purpose" is necessary in order to justify a fee award under Section 1447(c). See Nat'l City Bank v. Aronson, 474 F.Supp.2d 925, 929 (S.D. Ohio 2007) (Marbley, J.) (citing Morris v. Bridgestone/Firestone, Inc., 985 F.2d 238, 240 (6th Cir.1993); TaylorSammons v. Bath, 398 F.Supp.2d 868, 877-78 (S.D. Ohio 2005) (Graham, J.)). III. DISCUSSION In this instance, Plaintiff convincingly argues that Defendants lacked any "objectively reasonable" basis for removing his claims to federal court. (See Docs. ##20, 23). Having previously detailed the reasons why removal of Plaintiff's amended complaint to this Court was not supportable under existing law (see Doc. #16), the Court does not intend to reiterate the analysis which led to the prior remand order. It nonetheless bears observing that binding precedent within this Circuit prior to Defendants' removal clearly dictated the removing party's burden of establishing the existence of federal jurisdiction, see Eastman v. Marine Mech. Corp., 438 F.3d 544 (6th Cir.), cert. denied, 549 U.S. 815, 127 S.Ct. 73 (2006), as well as the standards applicable to preemption under federal copyright law. See Ritchie v. Williams, 395 F.3d 283 (6th Cir. 2005). (See Doc. #16 at 4-5). In light of the foregoing well-established legal principles, Defendant herein cannot claim that the state of the law was unclear when he filed his notice of removal, or that remand was warranted by some subsequent change in the applicable law. The mere fact that Plaintiff's complaint made a passing reference to "copyright privileges" (see Doc. #2 at ¶2) does not change that result. See Warthman, 549 F.3d at 1060 ("a district court deciding whether to award fees . . . may not simply 5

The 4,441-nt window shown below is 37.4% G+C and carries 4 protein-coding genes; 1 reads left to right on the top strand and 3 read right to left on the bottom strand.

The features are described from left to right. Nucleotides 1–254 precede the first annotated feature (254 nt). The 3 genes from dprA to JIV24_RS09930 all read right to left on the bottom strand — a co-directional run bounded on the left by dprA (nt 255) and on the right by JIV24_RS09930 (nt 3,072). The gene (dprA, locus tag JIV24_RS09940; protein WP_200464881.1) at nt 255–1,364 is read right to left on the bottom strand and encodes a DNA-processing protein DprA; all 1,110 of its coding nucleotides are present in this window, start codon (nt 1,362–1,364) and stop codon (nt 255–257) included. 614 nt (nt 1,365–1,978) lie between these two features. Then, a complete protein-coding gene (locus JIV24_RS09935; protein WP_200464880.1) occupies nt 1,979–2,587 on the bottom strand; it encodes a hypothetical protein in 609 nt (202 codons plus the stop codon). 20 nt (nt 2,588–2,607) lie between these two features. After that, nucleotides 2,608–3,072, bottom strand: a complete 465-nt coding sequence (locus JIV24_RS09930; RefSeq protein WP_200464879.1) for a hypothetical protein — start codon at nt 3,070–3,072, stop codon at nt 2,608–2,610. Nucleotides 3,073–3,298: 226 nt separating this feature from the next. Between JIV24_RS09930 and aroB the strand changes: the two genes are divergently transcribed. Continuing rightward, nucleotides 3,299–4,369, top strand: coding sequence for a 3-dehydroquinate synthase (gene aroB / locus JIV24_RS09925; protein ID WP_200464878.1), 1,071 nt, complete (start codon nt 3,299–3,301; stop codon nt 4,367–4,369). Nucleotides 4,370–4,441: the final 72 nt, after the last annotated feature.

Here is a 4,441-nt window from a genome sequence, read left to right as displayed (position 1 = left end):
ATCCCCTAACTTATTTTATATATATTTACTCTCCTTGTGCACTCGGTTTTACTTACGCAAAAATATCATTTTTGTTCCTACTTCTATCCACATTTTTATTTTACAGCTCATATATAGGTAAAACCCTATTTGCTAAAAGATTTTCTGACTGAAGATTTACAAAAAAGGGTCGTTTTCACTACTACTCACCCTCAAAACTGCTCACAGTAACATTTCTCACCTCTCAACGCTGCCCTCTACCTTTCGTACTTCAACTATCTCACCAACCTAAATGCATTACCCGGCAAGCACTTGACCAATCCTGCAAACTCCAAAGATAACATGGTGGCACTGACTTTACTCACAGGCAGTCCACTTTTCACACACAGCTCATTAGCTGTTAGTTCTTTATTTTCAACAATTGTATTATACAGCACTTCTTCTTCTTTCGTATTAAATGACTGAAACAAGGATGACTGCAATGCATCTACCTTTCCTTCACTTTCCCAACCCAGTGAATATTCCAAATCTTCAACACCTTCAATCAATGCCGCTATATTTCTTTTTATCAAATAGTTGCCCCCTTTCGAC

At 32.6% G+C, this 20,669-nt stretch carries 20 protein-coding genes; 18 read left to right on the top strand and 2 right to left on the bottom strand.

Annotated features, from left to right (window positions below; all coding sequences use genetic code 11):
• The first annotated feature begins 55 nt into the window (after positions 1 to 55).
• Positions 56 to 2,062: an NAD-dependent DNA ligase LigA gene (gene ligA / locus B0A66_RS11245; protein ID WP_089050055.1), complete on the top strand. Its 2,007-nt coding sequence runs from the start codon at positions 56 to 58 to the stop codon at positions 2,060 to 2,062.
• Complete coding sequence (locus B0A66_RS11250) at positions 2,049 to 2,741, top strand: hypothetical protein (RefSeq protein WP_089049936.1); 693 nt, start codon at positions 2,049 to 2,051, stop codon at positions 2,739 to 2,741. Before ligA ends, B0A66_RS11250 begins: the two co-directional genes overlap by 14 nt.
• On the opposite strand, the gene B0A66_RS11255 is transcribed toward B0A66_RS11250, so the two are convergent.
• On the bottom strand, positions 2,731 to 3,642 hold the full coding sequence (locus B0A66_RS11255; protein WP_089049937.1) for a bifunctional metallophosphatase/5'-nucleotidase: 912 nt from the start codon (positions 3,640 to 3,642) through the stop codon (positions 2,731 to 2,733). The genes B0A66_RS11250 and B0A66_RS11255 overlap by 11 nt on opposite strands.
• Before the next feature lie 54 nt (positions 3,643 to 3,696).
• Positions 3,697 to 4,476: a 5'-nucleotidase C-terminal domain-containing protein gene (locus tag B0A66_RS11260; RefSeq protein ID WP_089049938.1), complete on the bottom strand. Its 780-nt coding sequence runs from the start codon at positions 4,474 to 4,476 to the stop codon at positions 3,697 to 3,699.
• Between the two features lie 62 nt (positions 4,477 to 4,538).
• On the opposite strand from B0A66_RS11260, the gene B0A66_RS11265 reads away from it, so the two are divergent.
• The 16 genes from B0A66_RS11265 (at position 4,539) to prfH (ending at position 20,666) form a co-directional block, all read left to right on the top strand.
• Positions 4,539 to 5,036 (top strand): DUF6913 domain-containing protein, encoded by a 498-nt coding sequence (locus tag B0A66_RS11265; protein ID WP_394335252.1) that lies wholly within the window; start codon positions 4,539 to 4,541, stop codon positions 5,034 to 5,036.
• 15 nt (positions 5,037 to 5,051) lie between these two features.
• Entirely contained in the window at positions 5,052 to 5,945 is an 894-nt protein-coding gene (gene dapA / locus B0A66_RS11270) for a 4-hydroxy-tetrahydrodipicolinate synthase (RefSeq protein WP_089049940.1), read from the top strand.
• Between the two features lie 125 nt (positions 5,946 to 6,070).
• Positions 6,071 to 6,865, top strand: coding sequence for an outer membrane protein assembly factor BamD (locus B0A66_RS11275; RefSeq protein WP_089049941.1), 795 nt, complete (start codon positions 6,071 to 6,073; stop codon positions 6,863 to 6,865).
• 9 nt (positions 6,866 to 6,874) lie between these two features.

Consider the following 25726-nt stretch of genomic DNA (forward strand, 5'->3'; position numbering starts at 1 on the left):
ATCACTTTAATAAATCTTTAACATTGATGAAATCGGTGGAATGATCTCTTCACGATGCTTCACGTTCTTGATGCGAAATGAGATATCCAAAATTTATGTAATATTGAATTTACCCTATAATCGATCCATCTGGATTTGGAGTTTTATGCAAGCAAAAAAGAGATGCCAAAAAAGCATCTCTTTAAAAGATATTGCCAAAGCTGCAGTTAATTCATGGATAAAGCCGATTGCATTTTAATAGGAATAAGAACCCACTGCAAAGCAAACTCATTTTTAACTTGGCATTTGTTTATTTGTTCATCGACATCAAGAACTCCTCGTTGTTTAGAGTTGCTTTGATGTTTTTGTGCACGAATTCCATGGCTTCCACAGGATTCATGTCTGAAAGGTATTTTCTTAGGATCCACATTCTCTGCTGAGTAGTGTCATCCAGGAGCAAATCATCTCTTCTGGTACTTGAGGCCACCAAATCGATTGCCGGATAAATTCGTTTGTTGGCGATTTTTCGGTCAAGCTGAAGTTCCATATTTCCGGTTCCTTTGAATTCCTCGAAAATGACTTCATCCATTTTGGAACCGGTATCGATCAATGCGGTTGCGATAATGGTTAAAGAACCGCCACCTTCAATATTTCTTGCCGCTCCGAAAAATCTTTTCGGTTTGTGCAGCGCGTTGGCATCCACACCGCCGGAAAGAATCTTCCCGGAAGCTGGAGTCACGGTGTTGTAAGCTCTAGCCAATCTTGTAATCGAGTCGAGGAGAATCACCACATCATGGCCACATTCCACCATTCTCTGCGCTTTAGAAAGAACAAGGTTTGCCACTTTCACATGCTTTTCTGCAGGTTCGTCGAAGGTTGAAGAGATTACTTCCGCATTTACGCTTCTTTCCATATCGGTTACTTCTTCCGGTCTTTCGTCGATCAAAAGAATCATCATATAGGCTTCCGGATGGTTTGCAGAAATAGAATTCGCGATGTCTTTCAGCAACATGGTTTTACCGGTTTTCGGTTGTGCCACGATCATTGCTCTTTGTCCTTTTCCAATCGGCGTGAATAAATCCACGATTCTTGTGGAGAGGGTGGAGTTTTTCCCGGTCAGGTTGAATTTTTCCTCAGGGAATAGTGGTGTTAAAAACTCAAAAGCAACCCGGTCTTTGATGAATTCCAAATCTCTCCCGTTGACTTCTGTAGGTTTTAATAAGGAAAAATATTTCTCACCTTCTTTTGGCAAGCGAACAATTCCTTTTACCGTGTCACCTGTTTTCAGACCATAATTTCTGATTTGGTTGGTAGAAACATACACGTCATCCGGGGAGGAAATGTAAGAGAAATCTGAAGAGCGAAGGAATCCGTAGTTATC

look to whether the complaint . . . referenced federal law"). Under the standard articulated in Martin, supra, Plaintiff presumably may recover attorney fees unless "under an `objectively reasonable' reading of h[is] complaint, h[is] right to relief either arose directly under federal law or depended upon the resolution of a substantial federal question." Id. at 1061 (citing Thornton v. Sw. Detroit Hosp., 895 F.2d 1131, 1133 (6th Cir. 1990); Martin, 546 U.S. at 141). As this Court previously found, Plaintiff's complaint cannot reasonably be so read. (See Doc. #18). Accordingly, notwithstanding the recognition of the legitimate interest in protecting defendants' right to remove as a general matter, the Court concludes that this Defendant lacked an objectively reasonable basis for seeking removal here. See Martin, 546 U.S. at 140-41, 126 S. Ct. at 711. The analysis, then, turns from the appropriateness of an award to whether the amount of fees and expenses requested by Plaintiff is adequately supported and reasonable. As Plaintiff correctly observes (Doc. #23 at 2), Defendant has raised no objection to the amount of Plaintiff's fee and expense request. (See Doc. #22). A review of Plaintiff's supporting documentation reveals that the requested fees include 1.6 hours of professional service by Neil F. Freund, Esq., billed at $300.00 per hour [$480.00]; 18.7 hours of professional service by Kelly M. Schroeder, Esq., billed at $150.00 per hour [$2,805.00]; and .3 hours of service by Carol S. Seitz, billed at $85.00 per hour [$25.50]; plus expenses for computer research [$206.24]; for a total of $3,516.74. (See Doc. #20 at 4-5 and supporting documentation; Doc. #21). The Court determines that the amount of time and other expenses thus claimed falls within the bounds of 6